Tobacco and Political Concerns
This is a research study that aims to understand
This study is funded by the Institute of Public Health.
parliamentarians about tobacco: This project aimed to map and analyse the elected representatives of Indian parliament,who participated in Lok Sabha
Institute of Public Health Bengaluru is pleased to announce the tenth webinar in the Equilogues series which was started by the Achutha Menon Centre for Health Science Studies, Sree Chitra Tirunal Institute for Medical Sciences and Technology as part of their projet Closing the Gap: Health Equity Research Initiative in India. Please find attached the webinar announcement for the same.
Theme: Inclusion of minorities in public services in India
Upendra Bhojani at the Institute of Public Health (Bengaluru) led the India part of a multi-country collaborative project that aimed at building local network of researchers/practitioners/policymakers that can address social inclusion of ethnic and religious minorities in public services. Drawing on the findings from a scoping review of literature and a series of stakeholders consultations in Karnataka, he will briefly highlight the role of inclusive policies (esp in areas of education, health, governance, employment) in enhancing inclusion of minorities as well as gaps in our knowledge.
Tobacco kills approximately six million people globally and over one million adults in India each year. In India, a comprehensive tobacco control law the Cigarettes and Other Tobacco Products Act (COTPA) 2003 exists. However, the implementation remains sub-optimal. COTPA has worked in some places/contexts/settings and not in others. From a policy and implementation perspective, it is crucial to systematically understand how and why the implementation of this law has occurred. By doing this, we will improve our knowledge of implementing effective tobacco control policies (TCPs) as well as identify system-wide implementation bottlenecks that could affect other sectors like pharmaceutical/food. I aim to improve the implementation of TCP in India by describing and explaining the why and how of its implementation across Indian states. Some of the hypotheses include: a) Champions at either political or bureaucratic level facilitate policy making and implementation process b) Implementation is weakened when restrictive mandates are provided to departments who are not involved in punitive action. The study will be conducted in five phases using quantitative and qualitative methods to map implementation landscape and using theory-driven inquiry to draw lessons. The purpose of this seminar is to seek suggestions to improve the proposal and shape the work that I will be doing over the next 5 years as part of my early career India Alliance fellowship.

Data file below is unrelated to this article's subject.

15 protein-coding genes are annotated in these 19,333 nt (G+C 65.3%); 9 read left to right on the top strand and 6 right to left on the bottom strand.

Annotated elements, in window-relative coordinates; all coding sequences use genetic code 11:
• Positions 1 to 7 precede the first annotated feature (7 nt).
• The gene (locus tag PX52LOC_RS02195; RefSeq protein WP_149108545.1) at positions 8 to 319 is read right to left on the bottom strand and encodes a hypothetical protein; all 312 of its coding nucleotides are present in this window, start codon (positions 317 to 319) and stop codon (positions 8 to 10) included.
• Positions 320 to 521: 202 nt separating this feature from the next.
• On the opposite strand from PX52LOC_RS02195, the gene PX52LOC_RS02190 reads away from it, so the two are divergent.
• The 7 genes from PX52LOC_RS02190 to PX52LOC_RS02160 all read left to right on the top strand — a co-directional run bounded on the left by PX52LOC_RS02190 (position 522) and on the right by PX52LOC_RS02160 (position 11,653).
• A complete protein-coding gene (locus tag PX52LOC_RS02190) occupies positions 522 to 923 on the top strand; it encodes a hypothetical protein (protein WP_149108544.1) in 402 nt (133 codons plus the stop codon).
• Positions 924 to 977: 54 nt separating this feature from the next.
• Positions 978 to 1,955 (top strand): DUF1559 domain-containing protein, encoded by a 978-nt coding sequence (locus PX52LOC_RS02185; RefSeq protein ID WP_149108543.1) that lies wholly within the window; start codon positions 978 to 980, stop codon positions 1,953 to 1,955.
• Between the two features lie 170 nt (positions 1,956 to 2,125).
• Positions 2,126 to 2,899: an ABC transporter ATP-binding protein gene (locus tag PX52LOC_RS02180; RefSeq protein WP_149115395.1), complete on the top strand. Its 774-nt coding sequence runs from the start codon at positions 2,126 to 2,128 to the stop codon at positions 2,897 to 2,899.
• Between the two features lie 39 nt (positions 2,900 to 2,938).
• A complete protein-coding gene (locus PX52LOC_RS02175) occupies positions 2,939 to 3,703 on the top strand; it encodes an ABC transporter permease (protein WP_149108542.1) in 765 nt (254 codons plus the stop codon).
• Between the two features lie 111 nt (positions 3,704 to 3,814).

Deciphering an epidemic of epic proportion: the role of state and tobacco industry in tobacco control in post-liberalized India (1990-2017)
In this seminar, Upendra Bhojani will present an overview of the research he aims to conduct as part of the India Alliance fellowship for the next 5 years. The purpose is to seek comments/suggestions/critique for refining the proposal. About 3500 Indians die every day due to tobacco-attributable illnesses. Despite several regulatory measures, there has been a marginal decline in tobacco use in the last two decades. In fact, since 1990s, tobacco production and sales have increased. Therefore, this research aims to understand the role played by the state policies (related to tobacco) and the tobacco industry actions during 1990-2017. I will conduct the study in three phases. In Phase-1, I will map public policies related to tobacco in this period. In will use quantitative data to explore associations between the tobacco policies and the trends in tobacco production and consumption. In phase-2 I will use qualitative data to understand how the tobacco industry actors influence tobacco policies in India. How do governments in India respond to the industry influence as well as their own varying (often conflicting) interests in tobacco? Based on these insights, in the phase-3, I will select ten Indian states: five positive (significant decline in tobacco prevalence over time) and five negative (status quo or increase in tobacco prevalence) cases. I will use qualitative comparative analysis to understand the combinations of measures (policies, implementation, tobacco industry) that best explain a significant reduction in tobacco use prevalence.
tobacco control: Understanding public policy around tobacco use is required to understand the conflicts of interests of state
Tobacco cessation counselling in NIMHANS, field visits to the primary Internship Seminar: Krishna Subedi: health care center